Processes of the Nitrogen Cycle

The nitrogen cycle. Image courtesy of the University of Minnesota.

N2 arrow-right NH4+) and other forms of nitrogen. This process is very important because it is the only way organisms can use the nitrogen from the atmosphere. This is done by nitrogen-fixing bacteria, lightning, and forest fires. Within the last century, humans have become an important source of fixed nitrogen. Activities such as burning fossil fuels, using synthetic fertilizers, and growing crops such as legumes all fix nitrogen. In this way, humans have more than doubled the amount of fixed nitrogen that is available to the biosphere each year.

Nitrogen Uptake
The ammonia produced by nitrogen fixation is usually quickly used to create proteins and other organic nitrogen compounds, either by plants, the bacteria on their roots, or organisms that live in the soil. When organisms nearer the top of the food chain (like us!) eat, we are using nitrogen that has been fixed initially by nitrogen fixing bacteria.

Nitrogen Mineralization
After nitrogen is incorporated into organic matter (living things), it is often converted back into inorganic nitrogen by a process called nitrogen mineralization, also known as decay. When organisms die, decomposers (such as bacteria and fungi) consume the organic matter and lead to the process of decomposition. During this process, a significant amount of the nitrogen contained within the dead organisms is converted to ammonium. Once in the form of ammonium, nitrogen is available for use by plants or is converted into nitrate through the process of nitrification.

Some of the ammonium produced by decomposition is converted to nitrate through the process of nitrification. The bacteria that carry out this process gain energy from it. Nitrification uses oxygen, so it can only happen in an oxygen-rich environment like circulating or flowing waters and the very surface layers of soil and sediments. The process of nitrification also has some important consequences. Ammonium ions are positively charged, and therefore stick to negatively charged clay & soil particles and organic matter. This prevents ammonium from being washed out of the soil by rainfall. In contrast, nitrates are negatively charged and do not stick to the soil. This means that they can be eroded from the soil and washed into surface water and/or groundwater resources, contributing to the nutrient pollution of aquatic ecosystems.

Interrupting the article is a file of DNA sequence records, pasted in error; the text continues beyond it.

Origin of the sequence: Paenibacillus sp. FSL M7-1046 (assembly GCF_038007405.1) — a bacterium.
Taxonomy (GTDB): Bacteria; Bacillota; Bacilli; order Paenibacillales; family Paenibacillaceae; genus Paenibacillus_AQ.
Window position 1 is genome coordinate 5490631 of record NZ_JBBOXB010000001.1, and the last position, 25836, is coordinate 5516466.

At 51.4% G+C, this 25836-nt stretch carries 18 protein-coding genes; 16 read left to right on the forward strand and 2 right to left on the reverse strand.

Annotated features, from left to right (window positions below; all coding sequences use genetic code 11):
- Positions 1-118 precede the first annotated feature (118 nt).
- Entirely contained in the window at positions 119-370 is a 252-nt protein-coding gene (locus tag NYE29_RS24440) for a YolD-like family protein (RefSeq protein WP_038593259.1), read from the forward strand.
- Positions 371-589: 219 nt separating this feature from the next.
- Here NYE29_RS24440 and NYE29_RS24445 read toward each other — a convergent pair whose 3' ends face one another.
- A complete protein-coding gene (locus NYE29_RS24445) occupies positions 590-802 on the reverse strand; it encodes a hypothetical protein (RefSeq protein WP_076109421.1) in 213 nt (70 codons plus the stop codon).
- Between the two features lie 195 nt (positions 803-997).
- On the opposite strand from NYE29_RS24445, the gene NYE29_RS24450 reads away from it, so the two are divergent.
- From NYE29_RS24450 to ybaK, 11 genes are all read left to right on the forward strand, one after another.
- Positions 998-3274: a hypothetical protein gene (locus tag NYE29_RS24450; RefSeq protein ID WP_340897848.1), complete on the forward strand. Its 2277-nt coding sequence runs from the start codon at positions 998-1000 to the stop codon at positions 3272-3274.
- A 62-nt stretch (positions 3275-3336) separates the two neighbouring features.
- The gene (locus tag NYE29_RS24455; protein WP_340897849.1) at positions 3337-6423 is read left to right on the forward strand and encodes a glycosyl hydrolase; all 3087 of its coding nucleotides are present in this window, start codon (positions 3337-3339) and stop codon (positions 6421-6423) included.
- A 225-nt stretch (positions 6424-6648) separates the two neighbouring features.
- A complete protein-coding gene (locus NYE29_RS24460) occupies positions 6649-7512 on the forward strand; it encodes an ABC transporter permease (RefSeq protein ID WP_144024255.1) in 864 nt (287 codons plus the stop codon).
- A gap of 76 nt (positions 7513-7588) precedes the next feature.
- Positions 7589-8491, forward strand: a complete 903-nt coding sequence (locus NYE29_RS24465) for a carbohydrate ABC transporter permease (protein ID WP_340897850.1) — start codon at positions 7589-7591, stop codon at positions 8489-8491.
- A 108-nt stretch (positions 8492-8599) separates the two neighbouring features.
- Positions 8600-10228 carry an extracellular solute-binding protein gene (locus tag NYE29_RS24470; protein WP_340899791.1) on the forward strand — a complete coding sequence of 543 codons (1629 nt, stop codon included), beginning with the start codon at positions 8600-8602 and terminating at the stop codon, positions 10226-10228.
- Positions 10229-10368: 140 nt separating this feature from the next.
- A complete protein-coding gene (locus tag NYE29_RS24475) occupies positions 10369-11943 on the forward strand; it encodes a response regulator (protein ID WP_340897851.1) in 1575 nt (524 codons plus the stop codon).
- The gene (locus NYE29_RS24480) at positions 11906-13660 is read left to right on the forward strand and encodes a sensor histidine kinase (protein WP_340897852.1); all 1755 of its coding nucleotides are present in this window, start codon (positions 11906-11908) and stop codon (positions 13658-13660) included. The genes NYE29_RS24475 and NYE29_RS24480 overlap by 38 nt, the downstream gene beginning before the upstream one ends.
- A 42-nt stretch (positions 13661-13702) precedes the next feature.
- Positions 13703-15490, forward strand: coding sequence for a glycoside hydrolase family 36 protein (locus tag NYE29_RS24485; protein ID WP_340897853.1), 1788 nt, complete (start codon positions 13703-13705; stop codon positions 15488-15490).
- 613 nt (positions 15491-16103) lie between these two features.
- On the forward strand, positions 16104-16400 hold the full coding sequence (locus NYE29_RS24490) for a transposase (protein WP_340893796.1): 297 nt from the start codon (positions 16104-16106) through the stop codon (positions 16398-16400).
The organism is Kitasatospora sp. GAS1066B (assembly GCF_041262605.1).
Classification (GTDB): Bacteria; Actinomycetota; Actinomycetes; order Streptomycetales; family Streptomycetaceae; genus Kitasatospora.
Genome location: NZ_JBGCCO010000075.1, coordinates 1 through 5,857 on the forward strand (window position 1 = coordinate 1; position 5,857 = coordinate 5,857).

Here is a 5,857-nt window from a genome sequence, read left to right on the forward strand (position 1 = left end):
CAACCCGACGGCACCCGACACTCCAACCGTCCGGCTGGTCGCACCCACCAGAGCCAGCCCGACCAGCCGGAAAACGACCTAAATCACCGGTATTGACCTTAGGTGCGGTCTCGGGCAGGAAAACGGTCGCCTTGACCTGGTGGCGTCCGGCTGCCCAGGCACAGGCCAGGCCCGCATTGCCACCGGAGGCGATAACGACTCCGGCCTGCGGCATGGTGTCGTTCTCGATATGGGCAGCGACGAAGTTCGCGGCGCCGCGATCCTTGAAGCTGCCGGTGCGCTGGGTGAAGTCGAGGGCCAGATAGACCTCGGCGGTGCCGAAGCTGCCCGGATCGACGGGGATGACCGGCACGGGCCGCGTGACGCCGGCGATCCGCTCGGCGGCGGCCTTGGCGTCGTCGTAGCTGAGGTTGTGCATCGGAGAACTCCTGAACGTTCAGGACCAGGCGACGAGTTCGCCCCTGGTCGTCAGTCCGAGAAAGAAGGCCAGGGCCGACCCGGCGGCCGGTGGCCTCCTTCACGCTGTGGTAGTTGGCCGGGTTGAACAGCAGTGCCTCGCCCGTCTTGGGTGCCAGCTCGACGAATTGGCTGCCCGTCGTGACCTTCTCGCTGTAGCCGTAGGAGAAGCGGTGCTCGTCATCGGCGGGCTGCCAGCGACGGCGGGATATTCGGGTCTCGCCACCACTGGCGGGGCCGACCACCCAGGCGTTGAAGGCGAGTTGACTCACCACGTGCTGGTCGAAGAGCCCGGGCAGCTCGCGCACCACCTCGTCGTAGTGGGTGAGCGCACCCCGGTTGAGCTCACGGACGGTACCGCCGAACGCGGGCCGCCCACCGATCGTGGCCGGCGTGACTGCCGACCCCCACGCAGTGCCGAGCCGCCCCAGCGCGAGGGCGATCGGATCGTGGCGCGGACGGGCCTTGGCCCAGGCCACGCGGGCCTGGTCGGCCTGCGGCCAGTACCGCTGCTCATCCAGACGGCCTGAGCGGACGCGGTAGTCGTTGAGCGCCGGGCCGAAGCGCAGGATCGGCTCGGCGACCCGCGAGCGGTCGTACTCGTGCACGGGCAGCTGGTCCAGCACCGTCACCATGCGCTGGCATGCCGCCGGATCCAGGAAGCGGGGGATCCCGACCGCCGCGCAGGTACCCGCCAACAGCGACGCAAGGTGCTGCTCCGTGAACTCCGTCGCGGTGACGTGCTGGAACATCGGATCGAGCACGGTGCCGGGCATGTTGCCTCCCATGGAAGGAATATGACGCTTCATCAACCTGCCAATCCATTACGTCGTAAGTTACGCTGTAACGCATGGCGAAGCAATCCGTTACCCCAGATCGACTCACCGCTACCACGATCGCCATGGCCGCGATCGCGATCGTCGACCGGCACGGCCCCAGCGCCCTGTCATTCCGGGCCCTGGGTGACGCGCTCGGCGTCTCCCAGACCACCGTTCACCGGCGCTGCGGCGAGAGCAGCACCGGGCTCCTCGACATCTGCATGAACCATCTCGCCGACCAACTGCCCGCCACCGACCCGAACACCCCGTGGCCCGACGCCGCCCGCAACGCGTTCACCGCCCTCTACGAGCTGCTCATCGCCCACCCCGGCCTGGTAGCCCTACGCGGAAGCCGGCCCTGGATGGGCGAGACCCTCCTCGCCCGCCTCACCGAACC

Through denitrification, nitrogen oxides (nitrites (NO2-) and nitrates (NO3-) are converted to N2 by the following process:
NO3- arrow-right NO2- arrow-right NO arrow-right N2O arrow-right N2.
Nitric oxide (NO) and nitrous oxide (N2O) are environmentally important gases. Nitric oxide contributes to smog and nitrous oxide is a greenhouse gas. Once converted to N2, this gaseous form of nitrogen is easily lost to the atmosphere. Denitrification is the only process that removes nitrogen from the biosphere, and it roughly balances the amount of nitrogen fixed by the other 4 processes described above.


Last modified: Thursday, 1 March 2012, 9:05 AM